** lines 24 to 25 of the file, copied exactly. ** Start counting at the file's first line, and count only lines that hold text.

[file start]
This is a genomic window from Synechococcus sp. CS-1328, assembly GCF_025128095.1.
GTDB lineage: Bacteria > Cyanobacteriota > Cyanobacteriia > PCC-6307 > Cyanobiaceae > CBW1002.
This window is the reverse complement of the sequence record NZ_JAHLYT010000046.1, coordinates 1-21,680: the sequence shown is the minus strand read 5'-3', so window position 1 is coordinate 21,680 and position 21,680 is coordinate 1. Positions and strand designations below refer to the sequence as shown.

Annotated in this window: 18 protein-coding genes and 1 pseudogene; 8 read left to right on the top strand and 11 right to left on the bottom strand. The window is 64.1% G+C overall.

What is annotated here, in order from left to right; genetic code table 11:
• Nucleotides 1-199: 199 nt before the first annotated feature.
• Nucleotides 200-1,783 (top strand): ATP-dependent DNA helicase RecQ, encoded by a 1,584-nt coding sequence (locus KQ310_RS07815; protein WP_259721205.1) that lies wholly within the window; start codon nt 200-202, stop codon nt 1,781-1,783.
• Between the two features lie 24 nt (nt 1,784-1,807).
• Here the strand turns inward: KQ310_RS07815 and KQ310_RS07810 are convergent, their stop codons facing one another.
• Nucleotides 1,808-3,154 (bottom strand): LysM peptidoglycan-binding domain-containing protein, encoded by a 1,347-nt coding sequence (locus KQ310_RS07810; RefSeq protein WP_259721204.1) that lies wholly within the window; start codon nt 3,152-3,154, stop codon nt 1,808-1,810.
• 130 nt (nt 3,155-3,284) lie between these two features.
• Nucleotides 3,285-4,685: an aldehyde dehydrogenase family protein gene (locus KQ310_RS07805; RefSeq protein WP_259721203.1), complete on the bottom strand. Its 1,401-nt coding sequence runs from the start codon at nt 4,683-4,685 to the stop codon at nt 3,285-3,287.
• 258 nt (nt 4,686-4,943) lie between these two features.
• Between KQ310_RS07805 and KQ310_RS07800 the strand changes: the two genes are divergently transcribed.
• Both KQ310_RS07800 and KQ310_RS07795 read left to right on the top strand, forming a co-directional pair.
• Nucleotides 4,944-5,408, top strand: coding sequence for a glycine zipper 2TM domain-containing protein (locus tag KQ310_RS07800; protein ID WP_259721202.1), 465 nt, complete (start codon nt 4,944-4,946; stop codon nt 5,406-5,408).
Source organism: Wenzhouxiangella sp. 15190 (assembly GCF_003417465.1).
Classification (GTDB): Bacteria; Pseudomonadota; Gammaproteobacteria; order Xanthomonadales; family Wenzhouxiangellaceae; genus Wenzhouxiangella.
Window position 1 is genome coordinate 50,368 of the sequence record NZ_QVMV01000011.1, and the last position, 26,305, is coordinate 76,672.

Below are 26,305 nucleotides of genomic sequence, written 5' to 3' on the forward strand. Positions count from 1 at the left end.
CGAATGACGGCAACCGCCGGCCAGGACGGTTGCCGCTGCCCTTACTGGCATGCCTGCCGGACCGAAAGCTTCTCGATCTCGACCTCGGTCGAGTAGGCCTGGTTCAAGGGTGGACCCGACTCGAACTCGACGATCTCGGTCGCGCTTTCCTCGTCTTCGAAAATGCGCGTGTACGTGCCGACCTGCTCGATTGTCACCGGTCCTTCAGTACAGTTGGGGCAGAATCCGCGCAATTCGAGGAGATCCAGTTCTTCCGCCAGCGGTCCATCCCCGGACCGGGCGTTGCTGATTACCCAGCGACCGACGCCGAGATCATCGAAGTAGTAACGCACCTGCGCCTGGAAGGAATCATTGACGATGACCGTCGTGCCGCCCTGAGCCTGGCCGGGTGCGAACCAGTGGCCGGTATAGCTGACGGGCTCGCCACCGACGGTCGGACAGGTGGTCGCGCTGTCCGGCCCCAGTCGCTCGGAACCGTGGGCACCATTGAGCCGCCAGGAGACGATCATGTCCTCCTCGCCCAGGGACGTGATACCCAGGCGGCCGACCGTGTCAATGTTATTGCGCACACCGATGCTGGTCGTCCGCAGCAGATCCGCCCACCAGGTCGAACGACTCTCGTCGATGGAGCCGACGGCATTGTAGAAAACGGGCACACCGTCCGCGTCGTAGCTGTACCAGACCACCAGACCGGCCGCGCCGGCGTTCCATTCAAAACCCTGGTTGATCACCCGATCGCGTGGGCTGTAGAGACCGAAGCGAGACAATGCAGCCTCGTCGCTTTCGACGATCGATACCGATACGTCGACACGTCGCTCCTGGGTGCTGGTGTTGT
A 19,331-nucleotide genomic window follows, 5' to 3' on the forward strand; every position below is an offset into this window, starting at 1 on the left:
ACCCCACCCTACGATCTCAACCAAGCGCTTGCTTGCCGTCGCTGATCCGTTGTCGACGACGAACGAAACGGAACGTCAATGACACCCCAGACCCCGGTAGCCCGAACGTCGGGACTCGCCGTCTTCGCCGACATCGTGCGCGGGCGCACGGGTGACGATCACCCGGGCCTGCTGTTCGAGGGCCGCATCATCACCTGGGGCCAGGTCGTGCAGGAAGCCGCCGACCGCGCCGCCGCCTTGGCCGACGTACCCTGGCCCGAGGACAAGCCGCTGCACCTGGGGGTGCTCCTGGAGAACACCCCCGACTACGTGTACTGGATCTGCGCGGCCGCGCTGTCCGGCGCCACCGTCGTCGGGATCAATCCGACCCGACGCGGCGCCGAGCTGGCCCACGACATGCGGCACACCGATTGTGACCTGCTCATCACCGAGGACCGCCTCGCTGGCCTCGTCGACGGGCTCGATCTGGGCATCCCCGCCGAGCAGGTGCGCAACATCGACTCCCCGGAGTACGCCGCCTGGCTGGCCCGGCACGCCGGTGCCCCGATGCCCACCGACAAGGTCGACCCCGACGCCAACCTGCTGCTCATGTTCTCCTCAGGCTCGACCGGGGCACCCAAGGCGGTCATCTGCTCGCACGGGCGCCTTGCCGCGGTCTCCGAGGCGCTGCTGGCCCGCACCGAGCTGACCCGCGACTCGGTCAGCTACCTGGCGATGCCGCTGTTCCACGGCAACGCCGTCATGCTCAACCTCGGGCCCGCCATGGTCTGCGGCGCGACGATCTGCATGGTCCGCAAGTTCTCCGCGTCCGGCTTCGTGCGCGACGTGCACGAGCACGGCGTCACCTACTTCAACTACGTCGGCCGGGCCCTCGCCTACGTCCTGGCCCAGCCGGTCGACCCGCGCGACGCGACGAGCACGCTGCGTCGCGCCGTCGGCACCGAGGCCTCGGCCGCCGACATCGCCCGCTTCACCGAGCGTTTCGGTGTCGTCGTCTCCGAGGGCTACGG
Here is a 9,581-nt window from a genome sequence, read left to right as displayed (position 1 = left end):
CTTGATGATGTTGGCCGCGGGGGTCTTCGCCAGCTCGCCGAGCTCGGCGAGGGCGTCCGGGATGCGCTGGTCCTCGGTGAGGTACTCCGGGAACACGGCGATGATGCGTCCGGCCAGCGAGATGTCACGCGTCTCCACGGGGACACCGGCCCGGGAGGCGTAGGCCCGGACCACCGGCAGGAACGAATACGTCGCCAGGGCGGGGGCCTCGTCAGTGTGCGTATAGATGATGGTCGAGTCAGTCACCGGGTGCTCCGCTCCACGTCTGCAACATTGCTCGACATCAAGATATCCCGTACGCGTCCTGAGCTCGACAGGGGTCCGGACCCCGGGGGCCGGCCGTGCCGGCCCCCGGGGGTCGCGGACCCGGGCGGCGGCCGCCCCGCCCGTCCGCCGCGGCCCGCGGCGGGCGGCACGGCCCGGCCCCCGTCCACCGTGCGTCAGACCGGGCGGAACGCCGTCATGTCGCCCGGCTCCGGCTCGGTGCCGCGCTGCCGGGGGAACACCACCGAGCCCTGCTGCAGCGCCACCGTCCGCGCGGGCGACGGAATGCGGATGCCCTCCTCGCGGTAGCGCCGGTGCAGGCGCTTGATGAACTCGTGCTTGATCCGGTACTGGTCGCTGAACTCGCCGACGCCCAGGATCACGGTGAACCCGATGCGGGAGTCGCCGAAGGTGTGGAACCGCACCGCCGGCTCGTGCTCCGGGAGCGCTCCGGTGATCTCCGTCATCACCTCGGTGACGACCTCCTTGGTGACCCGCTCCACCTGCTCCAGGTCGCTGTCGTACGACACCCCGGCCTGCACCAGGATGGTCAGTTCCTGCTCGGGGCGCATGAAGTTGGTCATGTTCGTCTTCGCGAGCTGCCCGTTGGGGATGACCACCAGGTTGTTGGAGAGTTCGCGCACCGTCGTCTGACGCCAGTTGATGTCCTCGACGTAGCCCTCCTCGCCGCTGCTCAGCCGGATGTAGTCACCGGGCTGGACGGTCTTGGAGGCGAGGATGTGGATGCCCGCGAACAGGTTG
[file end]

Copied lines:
Here is a 9,581-nt window from a genome sequence, read left to right as displayed (position 1 = left end):
CTTGATGATGTTGGCCGCGGGGGTCTTCGCCAGCTCGCCGAGCTCGGCGAGGGCGTCCGGGATGCGCTGGTCCTCGGTGAGGTACTCCGGGAACACGGCGATGATGCGTCCGGCCAGCGAGATGTCACGCGTCTCCACGGGGACACCGGCCCGGGAGGCGTAGGCCCGGACCACCGGCAGGAACGAATACGTCGCCAGGGCGGGGGCCTCGTCAGTGTGCGTATAGATGATGGTCGAGTCAGTCACCGGGTGCTCCGCTCCACGTCTGCAACATTGCTCGACATCAAGATATCCCGTACGCGTCCTGAGCTCGACAGGGGTCCGGACCCCGGGGGCCGGCCGTGCCGGCCCCCGGGGGTCGCGGACCCGGGCGGCGGCCGCCCCGCCCGTCCGCCGCGGCCCGCGGCGGGCGGCACGGCCCGGCCCCCGTCCACCGTGCGTCAGACCGGGCGGAACGCCGTCATGTCGCCCGGCTCCGGCTCGGTGCCGCGCTGCCGGGGGAACACCACCGAGCCCTGCTGCAGCGCCACCGTCCGCGCGGGCGACGGAATGCGGATGCCCTCCTCGCGGTAGCGCCGGTGCAGGCGCTTGATGAACTCGTGCTTGATCCGGTACTGGTCGCTGAACTCGCCGACGCCCAGGATCACGGTGAACCCGATGCGGGAGTCGCCGAAGGTGTGGAACCGCACCGCCGGCTCGTGCTCCGGGAGCGCTCCGGTGATCTCCGTCATCACCTCGGTGACGACCTCCTTGGTGACCCGCTCCACCTGCTCCAGGTCGCTGTCGTACGACACCCCGGCCTGCACCAGGATGGTCAGTTCCTGCTCGGGGCGCATGAAGTTGGTCATGTTCGTCTTCGCGAGCTGCCCGTTGGGGATGACCACCAGGTTGTTGGAGAGTTCGCGCACCGTCGTCTGACGCCAGTTGATGTCCTCGACGTAGCCCTCCTCGCCGCTGCTCAGCCGGATGTAGTCACCGGGCTGGACGGTCTTGGAGGCGAGGATGTGGATGCCCGCGAACAGGTTG